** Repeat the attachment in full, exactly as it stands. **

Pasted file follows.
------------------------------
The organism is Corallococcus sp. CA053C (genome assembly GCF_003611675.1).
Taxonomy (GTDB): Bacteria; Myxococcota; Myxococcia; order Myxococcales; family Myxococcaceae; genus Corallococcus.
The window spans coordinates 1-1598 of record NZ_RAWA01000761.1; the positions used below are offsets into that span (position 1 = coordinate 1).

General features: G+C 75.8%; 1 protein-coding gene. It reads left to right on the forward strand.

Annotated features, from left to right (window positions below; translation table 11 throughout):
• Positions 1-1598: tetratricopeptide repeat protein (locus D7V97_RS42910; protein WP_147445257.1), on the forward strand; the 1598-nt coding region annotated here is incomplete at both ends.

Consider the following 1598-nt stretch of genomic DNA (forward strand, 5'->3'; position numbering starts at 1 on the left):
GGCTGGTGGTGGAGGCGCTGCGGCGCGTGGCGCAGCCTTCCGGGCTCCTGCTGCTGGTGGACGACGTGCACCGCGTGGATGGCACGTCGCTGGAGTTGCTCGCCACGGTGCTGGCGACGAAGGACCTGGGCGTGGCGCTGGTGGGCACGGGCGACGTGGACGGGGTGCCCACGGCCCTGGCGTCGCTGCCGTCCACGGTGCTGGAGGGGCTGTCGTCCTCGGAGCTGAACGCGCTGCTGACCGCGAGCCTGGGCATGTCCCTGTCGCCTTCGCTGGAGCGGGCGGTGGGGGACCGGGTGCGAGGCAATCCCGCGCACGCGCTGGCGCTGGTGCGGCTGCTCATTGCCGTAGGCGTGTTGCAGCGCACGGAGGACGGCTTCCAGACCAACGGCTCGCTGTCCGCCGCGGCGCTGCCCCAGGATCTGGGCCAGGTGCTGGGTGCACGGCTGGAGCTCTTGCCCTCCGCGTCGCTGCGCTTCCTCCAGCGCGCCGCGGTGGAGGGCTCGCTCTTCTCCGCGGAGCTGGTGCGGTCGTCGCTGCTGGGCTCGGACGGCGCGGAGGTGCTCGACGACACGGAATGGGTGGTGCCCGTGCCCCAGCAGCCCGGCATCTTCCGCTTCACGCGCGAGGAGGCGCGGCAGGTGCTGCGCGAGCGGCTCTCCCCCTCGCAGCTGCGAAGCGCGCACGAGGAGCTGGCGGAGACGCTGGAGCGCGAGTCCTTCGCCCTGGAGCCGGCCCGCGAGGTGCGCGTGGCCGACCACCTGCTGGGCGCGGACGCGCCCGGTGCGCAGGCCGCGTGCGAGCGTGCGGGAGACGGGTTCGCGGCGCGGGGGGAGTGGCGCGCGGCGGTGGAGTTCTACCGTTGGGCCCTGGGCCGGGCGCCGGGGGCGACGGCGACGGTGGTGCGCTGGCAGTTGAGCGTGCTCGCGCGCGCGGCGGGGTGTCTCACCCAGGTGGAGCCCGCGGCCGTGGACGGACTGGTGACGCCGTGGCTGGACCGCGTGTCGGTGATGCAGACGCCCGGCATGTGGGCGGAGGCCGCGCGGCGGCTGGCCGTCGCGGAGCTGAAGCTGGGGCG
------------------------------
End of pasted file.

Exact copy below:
The organism is Corallococcus sp. CA053C (genome assembly GCF_003611675.1).
Taxonomy (GTDB): Bacteria; Myxococcota; Myxococcia; order Myxococcales; family Myxococcaceae; genus Corallococcus.
The window spans coordinates 1-1598 of record NZ_RAWA01000761.1; the positions used below are offsets into that span (position 1 = coordinate 1).

General features: G+C 75.8%; 1 protein-coding gene. It reads left to right on the forward strand.

Annotated features, from left to right (window positions below; translation table 11 throughout):
• Positions 1-1598: tetratricopeptide repeat protein (locus D7V97_RS42910; protein WP_147445257.1), on the forward strand; the 1598-nt coding region annotated here is incomplete at both ends.

Consider the following 1598-nt stretch of genomic DNA (forward strand, 5'->3'; position numbering starts at 1 on the left):
GGCTGGTGGTGGAGGCGCTGCGGCGCGTGGCGCAGCCTTCCGGGCTCCTGCTGCTGGTGGACGACGTGCACCGCGTGGATGGCACGTCGCTGGAGTTGCTCGCCACGGTGCTGGCGACGAAGGACCTGGGCGTGGCGCTGGTGGGCACGGGCGACGTGGACGGGGTGCCCACGGCCCTGGCGTCGCTGCCGTCCACGGTGCTGGAGGGGCTGTCGTCCTCGGAGCTGAACGCGCTGCTGACCGCGAGCCTGGGCATGTCCCTGTCGCCTTCGCTGGAGCGGGCGGTGGGGGACCGGGTGCGAGGCAATCCCGCGCACGCGCTGGCGCTGGTGCGGCTGCTCATTGCCGTAGGCGTGTTGCAGCGCACGGAGGACGGCTTCCAGACCAACGGCTCGCTGTCCGCCGCGGCGCTGCCCCAGGATCTGGGCCAGGTGCTGGGTGCACGGCTGGAGCTCTTGCCCTCCGCGTCGCTGCGCTTCCTCCAGCGCGCCGCGGTGGAGGGCTCGCTCTTCTCCGCGGAGCTGGTGCGGTCGTCGCTGCTGGGCTCGGACGGCGCGGAGGTGCTCGACGACACGGAATGGGTGGTGCCCGTGCCCCAGCAGCCCGGCATCTTCCGCTTCACGCGCGAGGAGGCGCGGCAGGTGCTGCGCGAGCGGCTCTCCCCCTCGCAGCTGCGAAGCGCGCACGAGGAGCTGGCGGAGACGCTGGAGCGCGAGTCCTTCGCCCTGGAGCCGGCCCGCGAGGTGCGCGTGGCCGACCACCTGCTGGGCGCGGACGCGCCCGGTGCGCAGGCCGCGTGCGAGCGTGCGGGAGACGGGTTCGCGGCGCGGGGGGAGTGGCGCGCGGCGGTGGAGTTCTACCGTTGGGCCCTGGGCCGGGCGCCGGGGGCGACGGCGACGGTGGTGCGCTGGCAGTTGAGCGTGCTCGCGCGCGCGGCGGGGTGTCTCACCCAGGTGGAGCCCGCGGCCGTGGACGGACTGGTGACGCCGTGGCTGGACCGCGTGTCGGTGATGCAGACGCCCGGCATGTGGGCGGAGGCCGCGCGGCGGCTGGCCGTCGCGGAGCTGAAGCTGGGGCG